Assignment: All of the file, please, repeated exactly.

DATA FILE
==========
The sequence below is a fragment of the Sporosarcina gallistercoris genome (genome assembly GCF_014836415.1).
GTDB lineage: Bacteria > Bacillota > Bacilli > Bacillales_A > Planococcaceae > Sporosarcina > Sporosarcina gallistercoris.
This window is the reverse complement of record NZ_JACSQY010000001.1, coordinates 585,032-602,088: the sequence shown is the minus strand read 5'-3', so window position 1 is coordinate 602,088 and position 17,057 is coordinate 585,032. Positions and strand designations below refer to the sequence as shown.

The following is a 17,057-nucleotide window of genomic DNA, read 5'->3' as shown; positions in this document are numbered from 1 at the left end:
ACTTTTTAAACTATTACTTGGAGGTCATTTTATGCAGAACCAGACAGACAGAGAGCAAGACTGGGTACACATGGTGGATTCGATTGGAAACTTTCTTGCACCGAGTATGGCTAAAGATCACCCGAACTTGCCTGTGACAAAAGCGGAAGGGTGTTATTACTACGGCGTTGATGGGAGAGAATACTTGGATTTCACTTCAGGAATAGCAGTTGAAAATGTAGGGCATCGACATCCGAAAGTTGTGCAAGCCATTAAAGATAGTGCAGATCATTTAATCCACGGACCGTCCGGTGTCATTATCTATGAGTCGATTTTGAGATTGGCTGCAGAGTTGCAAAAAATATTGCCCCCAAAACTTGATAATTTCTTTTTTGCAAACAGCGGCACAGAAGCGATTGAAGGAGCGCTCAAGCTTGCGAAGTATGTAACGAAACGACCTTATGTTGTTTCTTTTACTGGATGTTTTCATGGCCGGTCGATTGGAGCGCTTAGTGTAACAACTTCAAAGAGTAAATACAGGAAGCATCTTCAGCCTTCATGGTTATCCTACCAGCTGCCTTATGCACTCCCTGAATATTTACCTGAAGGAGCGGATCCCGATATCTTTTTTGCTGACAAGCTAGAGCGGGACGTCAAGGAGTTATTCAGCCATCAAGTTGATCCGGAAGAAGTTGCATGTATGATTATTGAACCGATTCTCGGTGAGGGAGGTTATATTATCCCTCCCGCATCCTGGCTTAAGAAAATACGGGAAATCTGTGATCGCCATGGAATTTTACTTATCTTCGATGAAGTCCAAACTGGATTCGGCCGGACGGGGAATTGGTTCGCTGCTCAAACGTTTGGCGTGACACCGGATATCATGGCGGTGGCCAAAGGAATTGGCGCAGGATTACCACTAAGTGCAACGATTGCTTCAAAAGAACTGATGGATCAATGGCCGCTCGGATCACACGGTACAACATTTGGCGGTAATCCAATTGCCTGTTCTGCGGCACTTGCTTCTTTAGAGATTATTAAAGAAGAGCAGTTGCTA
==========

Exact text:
The sequence below is a fragment of the Sporosarcina gallistercoris genome (genome assembly GCF_014836415.1).
GTDB lineage: Bacteria > Bacillota > Bacilli > Bacillales_A > Planococcaceae > Sporosarcina > Sporosarcina gallistercoris.
This window is the reverse complement of record NZ_JACSQY010000001.1, coordinates 585,032-602,088: the sequence shown is the minus strand read 5'-3', so window position 1 is coordinate 602,088 and position 17,057 is coordinate 585,032. Positions and strand designations below refer to the sequence as shown.

The following is a 17,057-nucleotide window of genomic DNA, read 5'->3' as shown; positions in this document are numbered from 1 at the left end:
ACTTTTTAAACTATTACTTGGAGGTCATTTTATGCAGAACCAGACAGACAGAGAGCAAGACTGGGTACACATGGTGGATTCGATTGGAAACTTTCTTGCACCGAGTATGGCTAAAGATCACCCGAACTTGCCTGTGACAAAAGCGGAAGGGTGTTATTACTACGGCGTTGATGGGAGAGAATACTTGGATTTCACTTCAGGAATAGCAGTTGAAAATGTAGGGCATCGACATCCGAAAGTTGTGCAAGCCATTAAAGATAGTGCAGATCATTTAATCCACGGACCGTCCGGTGTCATTATCTATGAGTCGATTTTGAGATTGGCTGCAGAGTTGCAAAAAATATTGCCCCCAAAACTTGATAATTTCTTTTTTGCAAACAGCGGCACAGAAGCGATTGAAGGAGCGCTCAAGCTTGCGAAGTATGTAACGAAACGACCTTATGTTGTTTCTTTTACTGGATGTTTTCATGGCCGGTCGATTGGAGCGCTTAGTGTAACAACTTCAAAGAGTAAATACAGGAAGCATCTTCAGCCTTCATGGTTATCCTACCAGCTGCCTTATGCACTCCCTGAATATTTACCTGAAGGAGCGGATCCCGATATCTTTTTTGCTGACAAGCTAGAGCGGGACGTCAAGGAGTTATTCAGCCATCAAGTTGATCCGGAAGAAGTTGCATGTATGATTATTGAACCGATTCTCGGTGAGGGAGGTTATATTATCCCTCCCGCATCCTGGCTTAAGAAAATACGGGAAATCTGTGATCGCCATGGAATTTTACTTATCTTCGATGAAGTCCAAACTGGATTCGGCCGGACGGGGAATTGGTTCGCTGCTCAAACGTTTGGCGTGACACCGGATATCATGGCGGTGGCCAAAGGAATTGGCGCAGGATTACCACTAAGTGCAACGATTGCTTCAAAAGAACTGATGGATCAATGGCCGCTCGGATCACACGGTACAACATTTGGCGGTAATCCAATTGCCTGTTCTGCGGCACTTGCTTCTTTAGAGATTATTAAAGAAGAGCAGTTGCTA